5. Report this comment #69843

    Zhenhua Zhang said:

    Peer review: Avoid pseudo review

    The publication contributes often form the basis for research funding and career advancement. Due to the lack of valuable peer review, many researchers publish papers blindly in predatory journals which seriously threatens the quality of scholarship (Predatory journals recruit fake editor; doi:10.1038/543481a; Nature 543, 481-483; 2017; http://www.nature.com/news/predatory-journals-recruit-fake-editor-1.21662). On the other hand, in order to publish articles in non-predatory high-level journals, some authors who want to avoid the real peer review often recommend their own acquaintances because of the existence of reviewers recommended by authors. Some other authors even use the real names of the reviewers in the process of recommending reviewers, but impersonate the reviewer's e-mail address, which makes the editor think that the article is sent to the real reviewer (https://link.springer.com/article/10.1007/s13277-017-5487-6).

    In response to this situation, the review system should be able to get the Reviewer Locator Results from Google or Web of Science. The review system should also be able to verify the information of the recommended expert online, identify the authenticity of the expert, and whether the author has a collaborative relationship with the recommended expert. By reviewing the recommended reviewers, the review system should verify whether the authors recommend peer-related experts directly related to the literature, and whether the authors are willing to accept peer-to-peer evaluations of their own research results.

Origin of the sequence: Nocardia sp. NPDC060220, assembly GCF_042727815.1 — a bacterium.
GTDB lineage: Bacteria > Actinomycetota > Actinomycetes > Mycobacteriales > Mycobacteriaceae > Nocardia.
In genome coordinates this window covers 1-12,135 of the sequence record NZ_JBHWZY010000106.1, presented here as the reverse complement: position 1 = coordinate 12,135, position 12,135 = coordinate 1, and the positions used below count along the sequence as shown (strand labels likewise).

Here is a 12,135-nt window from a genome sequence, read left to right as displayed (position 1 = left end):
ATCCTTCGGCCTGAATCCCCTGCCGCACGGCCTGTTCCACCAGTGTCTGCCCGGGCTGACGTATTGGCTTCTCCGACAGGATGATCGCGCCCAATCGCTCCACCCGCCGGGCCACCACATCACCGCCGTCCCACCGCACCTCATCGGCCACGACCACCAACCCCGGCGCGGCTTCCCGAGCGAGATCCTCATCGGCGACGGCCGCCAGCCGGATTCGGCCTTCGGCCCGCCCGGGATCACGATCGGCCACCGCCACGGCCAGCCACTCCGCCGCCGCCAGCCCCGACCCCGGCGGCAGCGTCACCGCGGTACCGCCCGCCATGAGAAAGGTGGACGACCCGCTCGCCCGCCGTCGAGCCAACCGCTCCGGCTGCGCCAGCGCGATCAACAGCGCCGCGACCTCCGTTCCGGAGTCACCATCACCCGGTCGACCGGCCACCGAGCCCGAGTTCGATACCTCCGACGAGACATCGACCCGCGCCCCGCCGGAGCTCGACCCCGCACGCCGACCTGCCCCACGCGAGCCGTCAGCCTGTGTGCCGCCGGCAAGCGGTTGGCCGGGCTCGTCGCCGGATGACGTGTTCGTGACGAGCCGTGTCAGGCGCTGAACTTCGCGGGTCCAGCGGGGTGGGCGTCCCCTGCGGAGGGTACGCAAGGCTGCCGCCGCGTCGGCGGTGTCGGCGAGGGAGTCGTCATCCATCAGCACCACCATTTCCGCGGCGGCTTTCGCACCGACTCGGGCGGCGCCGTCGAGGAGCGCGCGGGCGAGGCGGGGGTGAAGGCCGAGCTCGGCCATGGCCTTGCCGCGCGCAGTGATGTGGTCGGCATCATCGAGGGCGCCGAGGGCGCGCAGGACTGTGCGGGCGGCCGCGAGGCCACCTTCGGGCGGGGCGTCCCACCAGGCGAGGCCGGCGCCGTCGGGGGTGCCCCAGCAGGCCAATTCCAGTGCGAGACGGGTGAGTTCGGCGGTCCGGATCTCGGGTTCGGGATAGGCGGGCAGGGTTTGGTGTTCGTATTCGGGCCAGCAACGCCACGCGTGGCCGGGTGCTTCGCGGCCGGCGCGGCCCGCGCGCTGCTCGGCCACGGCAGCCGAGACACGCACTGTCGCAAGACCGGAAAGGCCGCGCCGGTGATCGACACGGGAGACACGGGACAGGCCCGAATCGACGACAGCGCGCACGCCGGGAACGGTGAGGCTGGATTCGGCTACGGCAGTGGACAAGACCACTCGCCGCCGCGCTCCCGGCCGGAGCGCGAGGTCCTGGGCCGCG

Of course, journals can also be based on specific circumstances, to cancel the process of reviewers recommended by authors. BioMed Central (BMC) retracted 43 manus cripts including 41 Chinese authors' in 2015, which was due to the undue influence and harm of the peer review process. Now, BMC has canceled the process of author's advice on the recommendation of reviewers (https://www.washingtonpost.com/news/morning-mix/wp/2015/03/27/fabricated-peer-reviews-prompt-scientific-journal-to-retract-43-papers-systematic-scheme-may-affect-other-journals/?utm_term=.f98f79b73fc1 ).

    In addition, there is a third-party agency that provides details of the counterfeiting of potential peer reviewers for these above papers. The phenomenon has attracted wide attention that the academic papers are written, submitted or reviewed by the third-party agencies. Academic journals should make it clear to authors that it is forbidden to cooperate with the third-party agency to do these counterfeiting behaviors (http://www.cast.org.cn/n35081/n35096/n10225918/16823889.html).

  6. Report this comment #70003

    Maxim Plác said:

    Thank you for giving me a good laugh!

    Wadin Strielkowski has been expelled from Charles University in Prague, because of frequent publishing in predatory journals. The case became known as the ?Strielkowski scandal? and has been widely reported in the Czech media; see, for instance, here:
    http://www.euro.cz/archiv/jak-vysat-rozpocet-na-vedu-do-posledni-kapky
    http://ceskapozice.lidovky.cz/predatorske-casopisy-nici-vedu-d3d-/tema.aspx?c=A161207_143204_pozice-tema_lube
    http://www.euro.cz/archiv/predatorska-vydavatelstvi-utoci-vysavaji-cesky-rozpocet-na-vedu-1255068
    See also this presentation (pp. 4-10) for a detailed account of the fallout:
    http://www.vedazije.cz/node/5100
    It is in Czech, but some translator service can perhaps help you to make sense of the main message.

    Wadin Strielkowski should be given credit for raising the awareness about predatory publishing as an exemplary culprit but not be given a chance to fool people again. I hope this comment helps raising international awareness about his true nature.